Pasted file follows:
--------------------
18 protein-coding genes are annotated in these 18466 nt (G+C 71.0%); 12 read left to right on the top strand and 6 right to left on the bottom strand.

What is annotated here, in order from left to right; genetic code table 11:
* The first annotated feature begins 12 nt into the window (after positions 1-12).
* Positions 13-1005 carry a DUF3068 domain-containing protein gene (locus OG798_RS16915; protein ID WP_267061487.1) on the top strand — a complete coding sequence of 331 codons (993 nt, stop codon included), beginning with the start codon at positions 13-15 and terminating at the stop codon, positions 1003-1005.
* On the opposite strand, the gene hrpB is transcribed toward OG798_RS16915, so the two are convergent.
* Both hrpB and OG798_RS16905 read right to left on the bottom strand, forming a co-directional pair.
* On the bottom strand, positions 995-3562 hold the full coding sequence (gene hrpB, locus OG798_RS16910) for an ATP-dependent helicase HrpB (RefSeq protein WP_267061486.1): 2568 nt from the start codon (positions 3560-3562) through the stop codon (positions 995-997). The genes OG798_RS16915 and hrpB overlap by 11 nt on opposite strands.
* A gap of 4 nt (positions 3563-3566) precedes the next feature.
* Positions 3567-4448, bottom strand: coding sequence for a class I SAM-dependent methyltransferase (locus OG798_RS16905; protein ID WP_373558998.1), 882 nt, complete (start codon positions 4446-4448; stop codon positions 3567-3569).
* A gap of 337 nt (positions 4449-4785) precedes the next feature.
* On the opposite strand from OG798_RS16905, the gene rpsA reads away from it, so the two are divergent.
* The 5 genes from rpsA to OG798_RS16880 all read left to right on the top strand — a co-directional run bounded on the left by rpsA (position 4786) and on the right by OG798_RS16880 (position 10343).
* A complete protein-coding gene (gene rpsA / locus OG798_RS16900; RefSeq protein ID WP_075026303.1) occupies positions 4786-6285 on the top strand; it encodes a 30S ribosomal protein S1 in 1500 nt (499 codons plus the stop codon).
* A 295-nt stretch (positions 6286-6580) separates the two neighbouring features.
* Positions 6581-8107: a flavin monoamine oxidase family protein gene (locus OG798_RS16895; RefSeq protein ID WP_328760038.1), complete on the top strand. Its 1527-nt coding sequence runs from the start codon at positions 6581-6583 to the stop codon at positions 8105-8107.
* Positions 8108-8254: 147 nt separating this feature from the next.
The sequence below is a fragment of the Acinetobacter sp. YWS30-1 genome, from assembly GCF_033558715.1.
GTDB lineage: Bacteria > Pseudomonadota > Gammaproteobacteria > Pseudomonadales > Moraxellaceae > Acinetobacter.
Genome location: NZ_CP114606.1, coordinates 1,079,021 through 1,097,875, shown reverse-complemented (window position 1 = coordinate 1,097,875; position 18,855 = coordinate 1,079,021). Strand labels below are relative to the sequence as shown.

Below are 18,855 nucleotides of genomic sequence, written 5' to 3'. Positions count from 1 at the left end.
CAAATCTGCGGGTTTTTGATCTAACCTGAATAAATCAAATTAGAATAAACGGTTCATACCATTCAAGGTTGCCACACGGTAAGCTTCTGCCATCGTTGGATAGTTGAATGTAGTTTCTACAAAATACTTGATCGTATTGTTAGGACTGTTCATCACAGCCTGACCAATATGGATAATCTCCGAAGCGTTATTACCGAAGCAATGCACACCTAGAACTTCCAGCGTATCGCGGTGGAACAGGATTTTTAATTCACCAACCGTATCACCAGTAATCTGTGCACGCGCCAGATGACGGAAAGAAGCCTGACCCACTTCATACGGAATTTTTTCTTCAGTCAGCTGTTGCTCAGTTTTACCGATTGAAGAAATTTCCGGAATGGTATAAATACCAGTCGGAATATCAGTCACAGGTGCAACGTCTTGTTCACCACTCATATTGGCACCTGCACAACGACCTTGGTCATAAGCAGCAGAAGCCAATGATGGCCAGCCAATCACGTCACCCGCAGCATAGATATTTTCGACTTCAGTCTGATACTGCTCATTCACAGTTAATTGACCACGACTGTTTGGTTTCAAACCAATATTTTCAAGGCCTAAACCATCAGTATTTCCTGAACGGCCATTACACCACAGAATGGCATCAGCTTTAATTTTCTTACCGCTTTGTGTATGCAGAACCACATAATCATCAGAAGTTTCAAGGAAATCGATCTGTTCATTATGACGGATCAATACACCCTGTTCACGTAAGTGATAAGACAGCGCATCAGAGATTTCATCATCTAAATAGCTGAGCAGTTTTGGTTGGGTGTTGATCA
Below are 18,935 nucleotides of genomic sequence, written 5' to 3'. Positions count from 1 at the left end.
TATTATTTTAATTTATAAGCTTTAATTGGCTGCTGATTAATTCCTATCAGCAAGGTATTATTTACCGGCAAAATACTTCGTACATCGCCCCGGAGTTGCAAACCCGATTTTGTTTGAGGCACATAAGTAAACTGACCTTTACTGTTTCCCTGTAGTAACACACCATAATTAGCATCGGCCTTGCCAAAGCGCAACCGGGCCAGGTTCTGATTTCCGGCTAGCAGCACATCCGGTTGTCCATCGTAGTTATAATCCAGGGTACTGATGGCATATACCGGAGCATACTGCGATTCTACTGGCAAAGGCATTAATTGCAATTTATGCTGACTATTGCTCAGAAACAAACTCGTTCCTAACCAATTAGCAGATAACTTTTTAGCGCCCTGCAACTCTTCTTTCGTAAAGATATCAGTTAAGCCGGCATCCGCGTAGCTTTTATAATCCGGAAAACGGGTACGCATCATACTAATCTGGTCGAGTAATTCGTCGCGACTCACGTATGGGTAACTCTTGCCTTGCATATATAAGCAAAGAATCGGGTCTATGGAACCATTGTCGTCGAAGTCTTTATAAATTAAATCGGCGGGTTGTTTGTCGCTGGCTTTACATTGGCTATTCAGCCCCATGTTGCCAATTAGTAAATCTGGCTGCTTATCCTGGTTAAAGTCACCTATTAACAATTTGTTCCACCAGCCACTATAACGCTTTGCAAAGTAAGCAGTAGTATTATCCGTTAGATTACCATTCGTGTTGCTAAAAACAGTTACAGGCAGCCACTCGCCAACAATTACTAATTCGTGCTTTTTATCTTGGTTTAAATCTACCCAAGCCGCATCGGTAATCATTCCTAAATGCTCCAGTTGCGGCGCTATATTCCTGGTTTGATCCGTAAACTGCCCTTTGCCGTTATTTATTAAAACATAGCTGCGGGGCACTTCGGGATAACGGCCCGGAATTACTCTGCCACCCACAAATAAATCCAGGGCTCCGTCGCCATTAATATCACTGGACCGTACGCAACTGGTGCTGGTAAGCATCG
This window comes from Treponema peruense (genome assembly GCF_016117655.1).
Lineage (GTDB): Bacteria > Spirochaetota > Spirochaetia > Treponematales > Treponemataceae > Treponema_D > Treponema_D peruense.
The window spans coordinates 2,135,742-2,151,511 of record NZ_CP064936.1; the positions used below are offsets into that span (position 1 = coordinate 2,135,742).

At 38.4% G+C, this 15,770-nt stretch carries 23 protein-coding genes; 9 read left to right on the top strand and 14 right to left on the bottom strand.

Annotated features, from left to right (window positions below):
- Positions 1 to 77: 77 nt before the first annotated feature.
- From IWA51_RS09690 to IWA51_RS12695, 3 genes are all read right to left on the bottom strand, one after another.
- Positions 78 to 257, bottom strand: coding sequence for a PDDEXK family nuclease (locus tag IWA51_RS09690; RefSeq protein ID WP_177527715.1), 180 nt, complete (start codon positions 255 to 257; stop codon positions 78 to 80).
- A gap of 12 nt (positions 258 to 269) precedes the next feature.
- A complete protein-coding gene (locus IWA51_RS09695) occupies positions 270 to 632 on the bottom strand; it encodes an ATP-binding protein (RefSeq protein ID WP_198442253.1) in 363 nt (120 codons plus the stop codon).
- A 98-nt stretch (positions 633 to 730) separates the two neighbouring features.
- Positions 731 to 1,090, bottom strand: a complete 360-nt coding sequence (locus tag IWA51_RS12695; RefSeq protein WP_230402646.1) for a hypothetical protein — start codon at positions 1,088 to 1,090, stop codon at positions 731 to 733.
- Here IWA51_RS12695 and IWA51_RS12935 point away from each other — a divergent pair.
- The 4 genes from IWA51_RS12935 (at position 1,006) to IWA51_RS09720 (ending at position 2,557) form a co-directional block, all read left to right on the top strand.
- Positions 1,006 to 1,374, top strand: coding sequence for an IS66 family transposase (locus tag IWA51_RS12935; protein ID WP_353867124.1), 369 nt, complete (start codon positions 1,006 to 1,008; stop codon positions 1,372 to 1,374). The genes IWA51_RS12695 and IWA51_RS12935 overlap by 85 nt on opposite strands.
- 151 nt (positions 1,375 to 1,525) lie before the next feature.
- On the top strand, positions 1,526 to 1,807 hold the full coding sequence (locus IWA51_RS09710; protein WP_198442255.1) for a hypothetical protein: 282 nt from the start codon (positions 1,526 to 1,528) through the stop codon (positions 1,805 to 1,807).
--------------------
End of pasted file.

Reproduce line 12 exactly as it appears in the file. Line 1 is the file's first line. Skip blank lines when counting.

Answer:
* The 5 genes from rpsA to OG798_RS16880 all read left to right on the top strand — a co-directional run bounded on the left by rpsA (position 4786) and on the right by OG798_RS16880 (position 10343).